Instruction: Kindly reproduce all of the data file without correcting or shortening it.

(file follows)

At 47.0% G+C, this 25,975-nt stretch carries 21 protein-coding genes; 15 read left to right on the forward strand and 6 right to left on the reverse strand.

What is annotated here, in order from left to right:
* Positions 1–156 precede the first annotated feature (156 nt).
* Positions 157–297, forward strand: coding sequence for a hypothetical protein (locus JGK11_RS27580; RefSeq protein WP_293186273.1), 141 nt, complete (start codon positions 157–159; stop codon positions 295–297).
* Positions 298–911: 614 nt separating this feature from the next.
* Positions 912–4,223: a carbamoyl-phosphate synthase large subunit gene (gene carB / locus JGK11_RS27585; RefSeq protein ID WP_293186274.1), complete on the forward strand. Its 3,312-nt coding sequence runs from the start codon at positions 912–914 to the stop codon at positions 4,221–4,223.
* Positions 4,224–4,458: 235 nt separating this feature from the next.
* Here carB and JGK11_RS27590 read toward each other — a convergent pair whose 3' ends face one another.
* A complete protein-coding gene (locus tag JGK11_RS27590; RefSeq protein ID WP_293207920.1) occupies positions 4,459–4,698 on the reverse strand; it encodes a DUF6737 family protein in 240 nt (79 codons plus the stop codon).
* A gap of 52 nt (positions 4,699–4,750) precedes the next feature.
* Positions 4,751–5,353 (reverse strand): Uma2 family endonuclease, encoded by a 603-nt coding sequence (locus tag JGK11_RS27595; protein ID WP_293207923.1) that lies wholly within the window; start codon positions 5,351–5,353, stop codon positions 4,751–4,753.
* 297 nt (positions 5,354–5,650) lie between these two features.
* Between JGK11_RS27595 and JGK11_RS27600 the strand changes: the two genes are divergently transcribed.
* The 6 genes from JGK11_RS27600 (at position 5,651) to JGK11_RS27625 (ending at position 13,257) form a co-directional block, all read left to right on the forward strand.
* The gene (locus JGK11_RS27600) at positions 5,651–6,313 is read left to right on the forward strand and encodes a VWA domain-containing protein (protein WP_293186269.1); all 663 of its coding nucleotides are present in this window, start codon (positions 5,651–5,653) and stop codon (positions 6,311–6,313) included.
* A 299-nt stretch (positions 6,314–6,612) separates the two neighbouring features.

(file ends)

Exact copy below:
At 47.0% G+C, this 25,975-nt stretch carries 21 protein-coding genes; 15 read left to right on the forward strand and 6 right to left on the reverse strand.

What is annotated here, in order from left to right:
* Positions 1–156 precede the first annotated feature (156 nt).
* Positions 157–297, forward strand: coding sequence for a hypothetical protein (locus JGK11_RS27580; RefSeq protein WP_293186273.1), 141 nt, complete (start codon positions 157–159; stop codon positions 295–297).
* Positions 298–911: 614 nt separating this feature from the next.
* Positions 912–4,223: a carbamoyl-phosphate synthase large subunit gene (gene carB / locus JGK11_RS27585; RefSeq protein ID WP_293186274.1), complete on the forward strand. Its 3,312-nt coding sequence runs from the start codon at positions 912–914 to the stop codon at positions 4,221–4,223.
* Positions 4,224–4,458: 235 nt separating this feature from the next.
* Here carB and JGK11_RS27590 read toward each other — a convergent pair whose 3' ends face one another.
* A complete protein-coding gene (locus tag JGK11_RS27590; RefSeq protein ID WP_293207920.1) occupies positions 4,459–4,698 on the reverse strand; it encodes a DUF6737 family protein in 240 nt (79 codons plus the stop codon).
* A gap of 52 nt (positions 4,699–4,750) precedes the next feature.
* Positions 4,751–5,353 (reverse strand): Uma2 family endonuclease, encoded by a 603-nt coding sequence (locus tag JGK11_RS27595; protein ID WP_293207923.1) that lies wholly within the window; start codon positions 5,351–5,353, stop codon positions 4,751–4,753.
* 297 nt (positions 5,354–5,650) lie between these two features.
* Between JGK11_RS27595 and JGK11_RS27600 the strand changes: the two genes are divergently transcribed.
* The 6 genes from JGK11_RS27600 (at position 5,651) to JGK11_RS27625 (ending at position 13,257) form a co-directional block, all read left to right on the forward strand.
* The gene (locus JGK11_RS27600) at positions 5,651–6,313 is read left to right on the forward strand and encodes a VWA domain-containing protein (protein WP_293186269.1); all 663 of its coding nucleotides are present in this window, start codon (positions 5,651–5,653) and stop codon (positions 6,311–6,313) included.
* A 299-nt stretch (positions 6,314–6,612) separates the two neighbouring features.